Meanwhile, the Obama Administration has pursued an agenda of budget cuts and austerity, all in the name of “shared sacrifice,” with devastating consequences for working class, poor, and homeless LGBTQ communities. Rather then addressing the epidemic of LGBTQ youth homelessness, Team Obama/Clinton’s agenda of budget cuts have shut down shelters and pushed more youth onto the streets. It’s working class and poor people’s schools that are being closed and their teachers and social workers laid off — disproportionally in poor communities of color, of course.  At a time when anti-LGBTQ bullying and violence are rampant, driving many youth to take their own lives, these austerity measures have lethal consequences to an already horrific problem.

The most offensive part of Hilary Clinton’s video was her audacity to use LGBTQ rights to justify U.S. militarism. According to Clinton, the U.S. must uphold its commitment to human rights in order to remain a beacon of democracy to people around the world. But, what about the 2.5 million Iraqi’s who have become refugees in their own country due to the U.S. invasion and occupation, some of them being LGBTQ? This was a war that Clinton voted for as a senator. Or, what about queer Palestinians victimized by Israeli bombs and Apartheid, bank rolled by the Obama Administration and Secretary Clinton? Far from being a promoter of justice and equality, the Obama Administration and Secretary Clinton have been the most egregious offenders in undermining the basic human rights of LGBTQ people globally.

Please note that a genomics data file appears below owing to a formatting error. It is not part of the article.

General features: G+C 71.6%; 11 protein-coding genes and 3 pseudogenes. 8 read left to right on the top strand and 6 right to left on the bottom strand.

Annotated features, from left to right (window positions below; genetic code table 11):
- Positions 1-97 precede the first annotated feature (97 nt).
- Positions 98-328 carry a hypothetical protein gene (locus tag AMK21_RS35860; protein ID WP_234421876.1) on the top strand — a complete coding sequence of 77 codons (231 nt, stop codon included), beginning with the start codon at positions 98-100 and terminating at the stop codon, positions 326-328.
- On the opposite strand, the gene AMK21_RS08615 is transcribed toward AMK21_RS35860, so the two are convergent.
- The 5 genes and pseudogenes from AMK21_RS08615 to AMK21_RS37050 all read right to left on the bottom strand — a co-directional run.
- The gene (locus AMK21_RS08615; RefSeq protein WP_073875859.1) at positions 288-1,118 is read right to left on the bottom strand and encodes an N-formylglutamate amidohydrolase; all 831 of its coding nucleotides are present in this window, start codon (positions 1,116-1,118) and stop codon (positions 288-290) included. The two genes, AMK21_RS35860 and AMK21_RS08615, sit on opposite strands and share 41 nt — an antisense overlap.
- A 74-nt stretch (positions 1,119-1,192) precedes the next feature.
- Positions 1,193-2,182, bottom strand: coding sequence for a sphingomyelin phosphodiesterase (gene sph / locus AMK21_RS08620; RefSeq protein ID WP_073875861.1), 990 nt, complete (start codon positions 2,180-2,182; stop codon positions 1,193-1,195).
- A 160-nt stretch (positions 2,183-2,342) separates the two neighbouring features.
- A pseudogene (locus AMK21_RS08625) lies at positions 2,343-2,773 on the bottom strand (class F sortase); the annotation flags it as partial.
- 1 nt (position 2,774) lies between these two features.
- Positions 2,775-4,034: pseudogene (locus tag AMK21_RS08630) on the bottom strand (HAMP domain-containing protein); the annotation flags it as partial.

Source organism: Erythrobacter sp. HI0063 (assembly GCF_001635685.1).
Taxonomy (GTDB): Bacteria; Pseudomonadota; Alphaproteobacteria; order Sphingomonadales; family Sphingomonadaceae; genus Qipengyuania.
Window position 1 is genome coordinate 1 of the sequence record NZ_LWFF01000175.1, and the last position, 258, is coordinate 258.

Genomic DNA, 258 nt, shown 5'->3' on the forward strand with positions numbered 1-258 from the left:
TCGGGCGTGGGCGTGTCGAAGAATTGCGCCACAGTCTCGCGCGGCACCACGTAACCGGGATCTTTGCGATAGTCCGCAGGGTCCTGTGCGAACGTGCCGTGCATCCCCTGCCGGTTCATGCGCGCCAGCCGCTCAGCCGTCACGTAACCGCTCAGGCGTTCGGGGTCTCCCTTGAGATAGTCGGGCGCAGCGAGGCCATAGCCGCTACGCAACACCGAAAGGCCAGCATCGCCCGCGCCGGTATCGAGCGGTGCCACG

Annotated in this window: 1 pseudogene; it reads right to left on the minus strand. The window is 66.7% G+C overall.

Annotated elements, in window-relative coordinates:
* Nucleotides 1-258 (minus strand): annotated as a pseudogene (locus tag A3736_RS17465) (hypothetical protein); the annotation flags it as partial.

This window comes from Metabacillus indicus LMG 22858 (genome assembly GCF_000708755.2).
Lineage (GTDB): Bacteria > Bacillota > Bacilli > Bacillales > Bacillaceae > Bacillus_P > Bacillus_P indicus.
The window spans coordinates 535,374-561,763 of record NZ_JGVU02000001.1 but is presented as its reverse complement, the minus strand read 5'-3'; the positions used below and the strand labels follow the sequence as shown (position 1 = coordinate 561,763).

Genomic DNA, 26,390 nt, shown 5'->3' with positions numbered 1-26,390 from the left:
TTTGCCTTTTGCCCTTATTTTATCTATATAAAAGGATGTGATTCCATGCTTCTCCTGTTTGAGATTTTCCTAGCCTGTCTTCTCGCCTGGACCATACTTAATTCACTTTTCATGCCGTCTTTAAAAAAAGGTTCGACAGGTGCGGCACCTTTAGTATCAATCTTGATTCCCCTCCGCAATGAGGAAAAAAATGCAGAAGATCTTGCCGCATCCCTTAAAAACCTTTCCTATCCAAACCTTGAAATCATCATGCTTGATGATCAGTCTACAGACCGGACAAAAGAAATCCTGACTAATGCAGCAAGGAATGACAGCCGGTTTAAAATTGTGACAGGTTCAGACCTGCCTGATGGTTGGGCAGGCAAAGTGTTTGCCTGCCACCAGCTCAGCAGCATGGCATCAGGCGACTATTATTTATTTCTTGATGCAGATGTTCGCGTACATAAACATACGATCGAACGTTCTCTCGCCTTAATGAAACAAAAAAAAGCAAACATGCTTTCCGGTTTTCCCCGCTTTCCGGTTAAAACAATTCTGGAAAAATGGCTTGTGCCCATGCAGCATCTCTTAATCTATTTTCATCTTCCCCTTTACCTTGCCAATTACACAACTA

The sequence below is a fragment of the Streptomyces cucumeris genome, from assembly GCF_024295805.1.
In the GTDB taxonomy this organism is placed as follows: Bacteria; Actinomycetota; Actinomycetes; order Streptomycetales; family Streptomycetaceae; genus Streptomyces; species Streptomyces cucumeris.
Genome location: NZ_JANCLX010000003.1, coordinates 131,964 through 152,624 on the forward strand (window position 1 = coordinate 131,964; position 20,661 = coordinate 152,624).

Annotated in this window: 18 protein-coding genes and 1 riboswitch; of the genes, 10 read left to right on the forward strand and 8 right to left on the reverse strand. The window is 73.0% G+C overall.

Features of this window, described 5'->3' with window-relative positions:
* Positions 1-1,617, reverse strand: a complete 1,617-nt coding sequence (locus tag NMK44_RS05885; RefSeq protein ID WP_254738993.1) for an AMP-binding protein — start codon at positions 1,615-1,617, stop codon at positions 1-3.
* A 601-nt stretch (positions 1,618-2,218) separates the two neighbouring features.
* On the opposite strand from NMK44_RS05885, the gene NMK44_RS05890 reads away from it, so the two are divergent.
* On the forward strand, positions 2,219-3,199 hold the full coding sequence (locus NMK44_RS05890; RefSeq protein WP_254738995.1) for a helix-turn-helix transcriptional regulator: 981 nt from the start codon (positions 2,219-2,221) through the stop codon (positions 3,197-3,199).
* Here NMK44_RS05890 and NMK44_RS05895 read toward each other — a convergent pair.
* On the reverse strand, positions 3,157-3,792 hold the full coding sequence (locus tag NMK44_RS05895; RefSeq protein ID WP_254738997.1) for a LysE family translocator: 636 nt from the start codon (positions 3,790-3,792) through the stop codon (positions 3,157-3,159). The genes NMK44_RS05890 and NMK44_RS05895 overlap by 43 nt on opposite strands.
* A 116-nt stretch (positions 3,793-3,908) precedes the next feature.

Any meaningful agenda for LGBTQ social justice and equality must address the spectrum of issues facing the LGBTQ community; employment protection, a livable wage, access to health care and other social services, safe schools and housing, a humane immigration system, marriage equality, and a society that puts human need before corporate greed and affirms the humanity of people all across the sexual and gender spectrum. Social justice and equality must be viewed through a global lens. Freedom and equality for LGBTQ people can not be achieved when other queers are living under the brutality of U.S. wars and occupations. Solidarity can’t stop at America’s borders.  

If, in a democracy, politicians are supposed to be accountable to the people they represent, where is the accountability? Institutionalized and systematic oppression is not overcome by donating millions to the political campaigns of Democrats willing to court our votes and money then send us to the back of the line while they pursue what’s profitable for Corporate America and Wall St. Nor, is equality and social justice achieved by lavish invite only banquets and behind the door meetings with politicians and CEO’s. The only way oppressed people have ever won an inch of justice has been through never ending struggle; grassroots protests movements like the Civil Rights and Women’s Liberation Movement of the 1960’s, or the Labor Movement of the 1930’s.  The words of the abolitionist Fredrick Douglass are as true today as they were 150 years ago. [pullquote]If there is no struggle there is no progress. This struggle may be a moral one, or it may be a physical one, and it may be both moral and physical, but it must be a struggle. Power concedes nothing without a demand. It never did and it never will.[/pullquote]

If there is no struggle there is no progress. This struggle may be a moral one, or it may be a physical one, and it may be both moral and physical, but it must be a struggle. Power concedes nothing without a demand. It never did and it never will.

*Keegan O’Brien is a long time LGBTQ youth activist in Boston, anti-war organizer, a student at U Mass Boston, a former board member of BAGLY,  and member of the International Socialist Organization in Boston. He also has written extensively on LGBTQ social justice related issues for SocialistWorker.org and has helped organize the first St.Patrick’s Day Peace and Equality parade.